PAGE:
Monday, February 13, 2017

E/E/S: a model for decision-making and growth

I have had the fortune to know a number of very talented executives who have build significant careers in the non-profit sector.  Ranging from global broad ranging foundations, to national health issue/disease state organizations, to local groups working on providing food to those in need, I have been inspired by the work of these individuals and have learned a number of lessons from this “non-profit world” that I have tried to model in my private sector reality. The “E/S/S” model is one of those lessons that I have applies personally and have shared with friends and clients.

The “E/E/S” model comes from a no-profit environment that is a grant provider to various organizations working within identified sectors.  As they review and evaluate potential projects/grants, they use the “E/E/S” model or filter to help them differentiate between competing grant applications.  The following is a brief description of the fundamentals of the model:

E: Efficacy:  noun, the ability to produce a desired or intended result.”
The first step in the model is to assess and validate the “efficacy” of a project / proposal.  Does the actual idea produce the “desired result” against the problem statement at hand?  At this step, you aren’t trying to understand costs, or ease if execution, purely the impact of the idea/proposal being recommended.

E: Efficiency:  noun, “achieving maximum productivity with minimum wasted effort or expense.”
The second step is to assess the “efficiency” or productivity of the idea/proposal.  This is where hard costs, timing, opportunity costs and other factors are assessed in order to understand the relative project “impact/$” or the relative “ROI” of one project vs. benchmark or vis a vis competing ideas/proposals.

S: Scalability:  noun, the capacity to be changed in size or scale.”
Finally the “filter” of scalability comes into play.  For a global foundation, a project/proposal might have high levels of “efficacy” and efficiency” but has limits to its ability to scale broadly across the world due to idiosyncrasies of the test market or other barriers to expand the project into other countries/markets/applications.

In one form or another, I have had examples of this model deployed to help make crucial decisions across a number of non-profit organizations.  You can imagine this model being deployed to assess grant proposals, funding ideas, or deployment projects based on the unique criteria from each organization.  I want to take a moment and review how this same model can be utilized in “for-profit” private sector settings.

Consider the annual planning cycle, when strategies and tactics are being reviewed and debated as ways to accomplish the required annual objectives.  The “E/S/S” model is a solid consistent tool to use on all alternatives, framing the discussion on each potential initiative and how well it  “stands up” to the “E/E/S” filter:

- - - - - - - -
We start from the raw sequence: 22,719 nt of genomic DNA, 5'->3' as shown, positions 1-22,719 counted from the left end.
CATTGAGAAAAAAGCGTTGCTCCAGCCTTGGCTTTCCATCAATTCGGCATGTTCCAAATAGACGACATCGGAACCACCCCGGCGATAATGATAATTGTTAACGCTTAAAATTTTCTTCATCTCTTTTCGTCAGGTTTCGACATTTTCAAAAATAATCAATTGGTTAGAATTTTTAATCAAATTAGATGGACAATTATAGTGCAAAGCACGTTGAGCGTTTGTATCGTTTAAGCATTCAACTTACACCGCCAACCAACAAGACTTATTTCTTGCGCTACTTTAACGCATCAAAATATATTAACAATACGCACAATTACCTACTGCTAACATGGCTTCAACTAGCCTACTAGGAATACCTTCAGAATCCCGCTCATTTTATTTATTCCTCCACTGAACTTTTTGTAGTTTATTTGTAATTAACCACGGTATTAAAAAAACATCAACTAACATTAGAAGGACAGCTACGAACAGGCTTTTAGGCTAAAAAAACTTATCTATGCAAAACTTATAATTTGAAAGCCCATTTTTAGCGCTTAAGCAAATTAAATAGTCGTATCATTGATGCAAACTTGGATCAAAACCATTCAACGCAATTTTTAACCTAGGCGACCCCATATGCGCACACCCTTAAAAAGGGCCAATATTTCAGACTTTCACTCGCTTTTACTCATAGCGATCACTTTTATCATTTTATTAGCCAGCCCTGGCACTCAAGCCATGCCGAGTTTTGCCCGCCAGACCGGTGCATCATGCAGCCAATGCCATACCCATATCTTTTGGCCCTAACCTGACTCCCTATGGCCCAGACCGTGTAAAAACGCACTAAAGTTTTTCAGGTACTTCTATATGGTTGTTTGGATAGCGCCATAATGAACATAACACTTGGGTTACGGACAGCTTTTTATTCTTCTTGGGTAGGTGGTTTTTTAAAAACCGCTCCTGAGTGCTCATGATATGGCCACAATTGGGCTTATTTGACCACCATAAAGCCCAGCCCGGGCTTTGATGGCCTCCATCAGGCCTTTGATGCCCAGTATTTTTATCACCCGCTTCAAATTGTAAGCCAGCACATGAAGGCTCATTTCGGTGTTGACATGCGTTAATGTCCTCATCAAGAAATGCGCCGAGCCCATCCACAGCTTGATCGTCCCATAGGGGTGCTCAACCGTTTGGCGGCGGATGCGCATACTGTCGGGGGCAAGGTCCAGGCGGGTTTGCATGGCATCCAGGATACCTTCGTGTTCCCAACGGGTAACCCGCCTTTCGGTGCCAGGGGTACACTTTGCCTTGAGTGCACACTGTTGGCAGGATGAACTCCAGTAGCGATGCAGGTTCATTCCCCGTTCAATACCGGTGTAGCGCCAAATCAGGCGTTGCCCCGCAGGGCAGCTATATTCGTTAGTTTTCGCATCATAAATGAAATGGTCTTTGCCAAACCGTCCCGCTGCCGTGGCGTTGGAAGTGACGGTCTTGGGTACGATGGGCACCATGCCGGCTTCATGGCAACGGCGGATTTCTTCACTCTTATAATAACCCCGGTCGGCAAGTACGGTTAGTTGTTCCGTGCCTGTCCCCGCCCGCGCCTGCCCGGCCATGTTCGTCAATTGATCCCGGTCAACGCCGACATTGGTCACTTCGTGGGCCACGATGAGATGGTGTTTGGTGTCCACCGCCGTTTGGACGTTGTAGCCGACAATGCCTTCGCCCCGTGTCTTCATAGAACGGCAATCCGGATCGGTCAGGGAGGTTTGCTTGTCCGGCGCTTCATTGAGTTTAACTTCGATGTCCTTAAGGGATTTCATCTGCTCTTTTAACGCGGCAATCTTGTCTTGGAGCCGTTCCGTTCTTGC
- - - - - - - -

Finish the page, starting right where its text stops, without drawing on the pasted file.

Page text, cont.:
E: Efficacy: This is a review of the impact of a marketing intuitive, pricing approach, innovation idea, supply chain project, etc.  Does this initiative drive the “impact” that you are looking to achieve and how well does that impact drive against the required annual objectives of the business.  Too often “pet projects” stay alive for the wrong reasons, living from one annual business plan for internal political reasons rather than achieving/exceeding the requirements of impact/efficacy.

E: Efficiency:  It is rare to have a disciplined review of the relative ROI of various elements established as key drivers of an annual business plan.  Linked to the key metrics of “net revenue”, or “EBITDA”, how well/how “efficiently” do various programs /investments drive the plan.  In the landscape of marketing investments, this ROI discussion is too rare, and a discipline of “efficacy” needs to be introduced into the annual marketing plan review.

S: Scalability: Finally, there are often innovation projects or test market initiatives that are productive, but have limited ability to expand or “scale” in order to again drive the required annual objectives of the business.  Pilot project, test ideas, or other “small scale” innovation work is a vital part of many business plans if and only if they can “scale”/expand (if proves successful) in order to accelerate macro results.

Hopefully you can see how this non-profit model can be utilized in a private sector setting.  While I used the annual business plan as a deployable example, numerous others exist.  Give the “E/E/S” model a try, work your way through all three filters as you review options and alternatives in your business and I am confident that you will find it a helpful tool for decision-making and growth.